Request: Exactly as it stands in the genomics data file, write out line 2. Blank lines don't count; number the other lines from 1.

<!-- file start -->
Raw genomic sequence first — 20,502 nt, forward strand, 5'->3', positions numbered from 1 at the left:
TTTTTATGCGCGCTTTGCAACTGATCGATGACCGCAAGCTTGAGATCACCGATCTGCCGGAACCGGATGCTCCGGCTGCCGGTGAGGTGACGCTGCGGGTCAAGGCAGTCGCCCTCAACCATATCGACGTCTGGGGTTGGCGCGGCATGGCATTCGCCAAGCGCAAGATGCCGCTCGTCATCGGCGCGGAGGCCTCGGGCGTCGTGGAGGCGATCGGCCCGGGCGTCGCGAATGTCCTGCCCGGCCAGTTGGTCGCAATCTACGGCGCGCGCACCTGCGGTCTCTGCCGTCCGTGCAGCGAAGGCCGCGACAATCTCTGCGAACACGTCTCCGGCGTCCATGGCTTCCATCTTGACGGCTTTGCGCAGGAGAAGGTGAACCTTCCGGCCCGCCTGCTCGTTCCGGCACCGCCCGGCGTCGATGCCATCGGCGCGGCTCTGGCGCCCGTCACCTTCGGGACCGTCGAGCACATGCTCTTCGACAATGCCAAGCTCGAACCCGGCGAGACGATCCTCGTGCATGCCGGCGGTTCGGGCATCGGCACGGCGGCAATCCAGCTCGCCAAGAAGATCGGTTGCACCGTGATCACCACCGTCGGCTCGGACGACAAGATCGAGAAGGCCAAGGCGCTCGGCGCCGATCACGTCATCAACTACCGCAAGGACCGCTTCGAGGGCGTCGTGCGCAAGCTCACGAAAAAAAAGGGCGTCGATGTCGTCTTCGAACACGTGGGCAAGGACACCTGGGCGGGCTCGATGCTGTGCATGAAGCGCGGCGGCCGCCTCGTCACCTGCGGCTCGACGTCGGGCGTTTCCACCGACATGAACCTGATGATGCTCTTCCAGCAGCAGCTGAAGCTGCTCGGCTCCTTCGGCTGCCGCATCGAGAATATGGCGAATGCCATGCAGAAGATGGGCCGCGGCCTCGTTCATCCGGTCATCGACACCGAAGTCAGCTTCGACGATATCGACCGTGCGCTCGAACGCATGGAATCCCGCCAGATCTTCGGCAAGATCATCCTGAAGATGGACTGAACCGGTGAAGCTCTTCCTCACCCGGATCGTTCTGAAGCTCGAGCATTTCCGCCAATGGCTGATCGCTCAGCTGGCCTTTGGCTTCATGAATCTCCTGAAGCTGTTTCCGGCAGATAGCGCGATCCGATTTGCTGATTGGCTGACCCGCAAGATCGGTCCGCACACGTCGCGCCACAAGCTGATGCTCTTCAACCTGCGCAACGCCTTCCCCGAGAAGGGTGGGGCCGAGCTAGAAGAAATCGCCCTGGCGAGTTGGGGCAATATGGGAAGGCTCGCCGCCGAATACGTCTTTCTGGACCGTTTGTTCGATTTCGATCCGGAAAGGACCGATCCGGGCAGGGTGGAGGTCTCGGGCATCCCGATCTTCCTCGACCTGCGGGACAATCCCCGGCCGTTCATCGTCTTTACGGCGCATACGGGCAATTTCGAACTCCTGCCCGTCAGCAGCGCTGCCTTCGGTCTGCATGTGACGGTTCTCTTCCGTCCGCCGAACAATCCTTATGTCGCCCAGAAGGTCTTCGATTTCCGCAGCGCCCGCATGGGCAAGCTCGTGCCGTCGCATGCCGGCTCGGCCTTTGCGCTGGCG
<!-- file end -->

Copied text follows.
TTTTTATGCGCGCTTTGCAACTGATCGATGACCGCAAGCTTGAGATCACCGATCTGCCGGAACCGGATGCTCCGGCTGCCGGTGAGGTGACGCTGCGGGTCAAGGCAGTCGCCCTCAACCATATCGACGTCTGGGGTTGGCGCGGCATGGCATTCGCCAAGCGCAAGATGCCGCTCGTCATCGGCGCGGAGGCCTCGGGCGTCGTGGAGGCGATCGGCCCGGGCGTCGCGAATGTCCTGCCCGGCCAGTTGGTCGCAATCTACGGCGCGCGCACCTGCGGTCTCTGCCGTCCGTGCAGCGAAGGCCGCGACAATCTCTGCGAACACGTCTCCGGCGTCCATGGCTTCCATCTTGACGGCTTTGCGCAGGAGAAGGTGAACCTTCCGGCCCGCCTGCTCGTTCCGGCACCGCCCGGCGTCGATGCCATCGGCGCGGCTCTGGCGCCCGTCACCTTCGGGACCGTCGAGCACATGCTCTTCGACAATGCCAAGCTCGAACCCGGCGAGACGATCCTCGTGCATGCCGGCGGTTCGGGCATCGGCACGGCGGCAATCCAGCTCGCCAAGAAGATCGGTTGCACCGTGATCACCACCGTCGGCTCGGACGACAAGATCGAGAAGGCCAAGGCGCTCGGCGCCGATCACGTCATCAACTACCGCAAGGACCGCTTCGAGGGCGTCGTGCGCAAGCTCACGAAAAAAAAGGGCGTCGATGTCGTCTTCGAACACGTGGGCAAGGACACCTGGGCGGGCTCGATGCTGTGCATGAAGCGCGGCGGCCGCCTCGTCACCTGCGGCTCGACGTCGGGCGTTTCCACCGACATGAACCTGATGATGCTCTTCCAGCAGCAGCTGAAGCTGCTCGGCTCCTTCGGCTGCCGCATCGAGAATATGGCGAATGCCATGCAGAAGATGGGCCGCGGCCTCGTTCATCCGGTCATCGACACCGAAGTCAGCTTCGACGATATCGACCGTGCGCTCGAACGCATGGAATCCCGCCAGATCTTCGGCAAGATCATCCTGAAGATGGACTGAACCGGTGAAGCTCTTCCTCACCCGGATCGTTCTGAAGCTCGAGCATTTCCGCCAATGGCTGATCGCTCAGCTGGCCTTTGGCTTCATGAATCTCCTGAAGCTGTTTCCGGCAGATAGCGCGATCCGATTTGCTGATTGGCTGACCCGCAAGATCGGTCCGCACACGTCGCGCCACAAGCTGATGCTCTTCAACCTGCGCAACGCCTTCCCCGAGAAGGGTGGGGCCGAGCTAGAAGAAATCGCCCTGGCGAGTTGGGGCAATATGGGAAGGCTCGCCGCCGAATACGTCTTTCTGGACCGTTTGTTCGATTTCGATCCGGAAAGGACCGATCCGGGCAGGGTGGAGGTCTCGGGCATCCCGATCTTCCTCGACCTGCGGGACAATCCCCGGCCGTTCATCGTCTTTACGGCGCATACGGGCAATTTCGAACTCCTGCCCGTCAGCAGCGCTGCCTTCGGTCTGCATGTGACGGTTCTCTTCCGTCCGCCGAACAATCCTTATGTCGCCCAGAAGGTCTTCGATTTCCGCAGCGCCCGCATGGGCAAGCTCGTGCCGTCGCATGCCGGCTCGGCCTTTGCGCTGGCG